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Thread: I know am going to get ripped, but..........

  1. #16
    Join Date
    Aug 2010
    Location
    SW Ohio
    Posts
    105
    Quote Originally Posted by Heavies View Post
    Mine didn't want to shoot this tight. I used about 35in/lbs. Just a thought if you run into problems. YMMV
    All suggestions greatfully accepted. Unfortunately, it may be a while before the weather gets decent enough (above 40) to see how it shoots.

  2. #17
    Join Date
    Jul 2004
    Location
    Uptown Bearsville, NY
    Posts
    220
    If you do get a Pacnor 308, get it 30" for the extra velocity you need for !k yds, and get a precision ground recoil lug. The factory lugs usually are .004" or so thicker at the bottom of the barrel hole. I shoot a Savage with a Krieger 308 for Palma, and cleaned the 800 and 900 targets a few times. The 1000.....naaa.
    Last edited by xs hedspace; 12-09-2010 at 10:41 AM.

  3. #18
    Join Date
    Mar 2005
    Location
    flagstaff
    Posts
    159

    f-class

    Quote Originally Posted by Herzo View Post
    All suggestions greatfully accepted. Unfortunately, it may be a while before the weather gets decent enough (above 40) to see how it shoots.
    the 30-06 is competitive , loaded properly in the right hands. go to rifleman's blog or 6mmbr. also a couple weeks ago it was -4 here in az. we don't let that bother us. roninflag

  4. #19
    Join Date
    Aug 2010
    Location
    SW Ohio
    Posts
    105
    In that it is not going to be above freezing for the next week or more, I decided to take my newly stocked Savage to a local indoor range to see what it would do. In spite of a very uncomfortable semi-standing position and a rather unstable surface on which to rest my rifle, I was able to generate a couple of pretty respectable 3 shot groups -- 1 sub-1/2" (12.2mm) and a second at just below 3/8" (9.2mm) at 100 yards. I was shooting a 180 grain Hornady BTHP ahead of enough Win 760 to get me over 2700 fps.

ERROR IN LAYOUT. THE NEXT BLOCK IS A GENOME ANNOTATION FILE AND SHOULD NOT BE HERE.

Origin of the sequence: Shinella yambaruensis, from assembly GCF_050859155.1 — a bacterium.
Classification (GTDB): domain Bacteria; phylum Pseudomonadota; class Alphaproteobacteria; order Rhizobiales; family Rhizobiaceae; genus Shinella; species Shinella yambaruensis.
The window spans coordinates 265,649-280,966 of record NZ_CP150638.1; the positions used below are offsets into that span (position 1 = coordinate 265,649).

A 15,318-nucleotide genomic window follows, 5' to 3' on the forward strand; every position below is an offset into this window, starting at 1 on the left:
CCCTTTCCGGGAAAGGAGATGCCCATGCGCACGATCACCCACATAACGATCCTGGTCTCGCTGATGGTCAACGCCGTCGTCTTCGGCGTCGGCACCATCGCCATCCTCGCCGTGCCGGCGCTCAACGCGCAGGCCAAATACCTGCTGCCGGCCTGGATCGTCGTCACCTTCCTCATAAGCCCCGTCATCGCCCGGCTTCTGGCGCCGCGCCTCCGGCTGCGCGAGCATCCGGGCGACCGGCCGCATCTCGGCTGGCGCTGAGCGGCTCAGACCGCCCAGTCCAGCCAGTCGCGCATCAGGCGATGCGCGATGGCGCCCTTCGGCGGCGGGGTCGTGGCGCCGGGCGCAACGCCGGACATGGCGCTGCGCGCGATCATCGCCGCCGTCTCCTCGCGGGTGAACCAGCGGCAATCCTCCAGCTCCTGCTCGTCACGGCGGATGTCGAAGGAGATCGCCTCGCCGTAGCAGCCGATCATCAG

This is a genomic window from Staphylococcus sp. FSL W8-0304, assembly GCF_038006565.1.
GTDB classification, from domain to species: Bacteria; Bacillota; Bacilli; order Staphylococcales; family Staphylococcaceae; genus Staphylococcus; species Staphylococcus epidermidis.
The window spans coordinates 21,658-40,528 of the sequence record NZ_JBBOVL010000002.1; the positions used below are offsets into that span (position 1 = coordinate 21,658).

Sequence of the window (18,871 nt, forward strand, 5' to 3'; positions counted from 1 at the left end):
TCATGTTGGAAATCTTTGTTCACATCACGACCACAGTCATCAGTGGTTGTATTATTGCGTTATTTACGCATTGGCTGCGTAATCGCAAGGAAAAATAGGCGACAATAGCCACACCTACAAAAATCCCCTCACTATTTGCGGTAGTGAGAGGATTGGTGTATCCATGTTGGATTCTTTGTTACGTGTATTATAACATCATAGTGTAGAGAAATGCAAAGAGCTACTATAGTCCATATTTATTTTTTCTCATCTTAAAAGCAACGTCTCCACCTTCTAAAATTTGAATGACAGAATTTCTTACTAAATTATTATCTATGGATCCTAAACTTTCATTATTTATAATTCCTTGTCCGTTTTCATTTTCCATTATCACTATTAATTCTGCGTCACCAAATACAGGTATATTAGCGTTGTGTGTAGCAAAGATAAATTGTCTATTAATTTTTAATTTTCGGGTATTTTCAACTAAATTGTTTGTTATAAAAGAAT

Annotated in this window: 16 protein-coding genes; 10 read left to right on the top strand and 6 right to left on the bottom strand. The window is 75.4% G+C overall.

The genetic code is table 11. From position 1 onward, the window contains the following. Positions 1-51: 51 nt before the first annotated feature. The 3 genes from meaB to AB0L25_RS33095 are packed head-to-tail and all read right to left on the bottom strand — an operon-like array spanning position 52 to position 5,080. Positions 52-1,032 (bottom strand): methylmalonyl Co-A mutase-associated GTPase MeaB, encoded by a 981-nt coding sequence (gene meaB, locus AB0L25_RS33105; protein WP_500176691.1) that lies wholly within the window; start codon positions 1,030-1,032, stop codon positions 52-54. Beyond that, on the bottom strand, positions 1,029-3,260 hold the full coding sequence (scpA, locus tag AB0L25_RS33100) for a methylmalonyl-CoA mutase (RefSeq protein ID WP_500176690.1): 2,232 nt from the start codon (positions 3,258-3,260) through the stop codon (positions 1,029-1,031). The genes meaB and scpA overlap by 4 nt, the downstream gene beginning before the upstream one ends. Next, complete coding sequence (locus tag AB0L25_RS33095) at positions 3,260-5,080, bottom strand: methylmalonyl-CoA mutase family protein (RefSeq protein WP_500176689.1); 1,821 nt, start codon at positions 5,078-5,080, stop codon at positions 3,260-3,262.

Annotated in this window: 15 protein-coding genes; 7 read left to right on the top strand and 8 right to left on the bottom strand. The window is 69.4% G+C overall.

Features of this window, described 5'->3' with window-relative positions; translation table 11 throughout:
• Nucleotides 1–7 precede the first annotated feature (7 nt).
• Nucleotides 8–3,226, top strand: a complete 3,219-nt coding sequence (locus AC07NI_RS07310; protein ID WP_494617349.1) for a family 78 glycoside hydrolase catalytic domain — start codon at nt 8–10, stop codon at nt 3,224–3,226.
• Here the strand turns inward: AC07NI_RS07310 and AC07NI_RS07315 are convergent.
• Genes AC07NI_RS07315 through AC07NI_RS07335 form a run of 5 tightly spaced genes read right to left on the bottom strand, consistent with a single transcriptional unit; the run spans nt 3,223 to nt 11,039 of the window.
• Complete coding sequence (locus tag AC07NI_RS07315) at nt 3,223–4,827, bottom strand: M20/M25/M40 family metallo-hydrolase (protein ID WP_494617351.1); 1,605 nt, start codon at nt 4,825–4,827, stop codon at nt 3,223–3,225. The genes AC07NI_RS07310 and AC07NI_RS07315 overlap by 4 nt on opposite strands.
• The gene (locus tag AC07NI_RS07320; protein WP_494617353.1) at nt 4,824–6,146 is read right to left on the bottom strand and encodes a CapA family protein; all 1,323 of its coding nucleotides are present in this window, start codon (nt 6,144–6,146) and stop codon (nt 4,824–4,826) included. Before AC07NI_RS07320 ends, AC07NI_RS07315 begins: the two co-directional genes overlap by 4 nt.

It's going to be a long winter.

  5. #20
    Join Date
    Feb 2003
    Location
    I did NOT vote for Bill Jefferson
    Posts
    314
    Quote Originally Posted by Taildrag15X View Post
    Find yourself a 112 BT stock, already has adjustable cheek piece and pillars from the factory, Gun parts had them at one time for $200.
    What is a 112 BT stock? Is there a web site where I can what it looks like? I'm having a Krieger SS barrel chambered in 6.5x47 Lapua on my Rem 700, hopefully by the end of next week

  6. #21
    Join Date
    Aug 2010
    Location
    SW Ohio
    Posts
    105
    The 112 series was a single shot version of the Savage 110 series. IIRC, it had no magazine cutout and theoretically would have had a more rigid receiver. I don't know what the specific features of the BT were, but it seems to have been one of their target models weighing in at something over 10#.

  7. #22
    Join Date
    Mar 2003
    Posts
    673
    Quote Originally Posted by AndyTaber View Post
    I have a Richard's Microfit stock on my Factory Class Benchrest gun. The finished results are very good, but if you are not comfortable with woodworking, consider another stock. I ordered mine and had it direct shipped to my gunsmith for pillar bedding. He reported that the inletting was good and required a little final fitting - the barrel channel needed more. I had him leave the final finish for me and when I went to pick it up and saw it for the first time I was, rather shocked. My first impression was it looked like a landscape timber in the shape of a rifle stock. When I got it home and started sanding on it I quickly evolved to a 4" grinder with a 24 grit sanding pad on it. I removed, for the most part, over an inch of wood over most of the stock. I took the comb down an inch and a half (It was so high the bolt wouldn't open). I did run into one small void in the laminate while sanding but ended up sanding right past it to good wood anyway, so be aware it may happen. Overall I am very happy with the stock, just be prepared for way more than just "finish sanding". Good luck with the project and good shooting.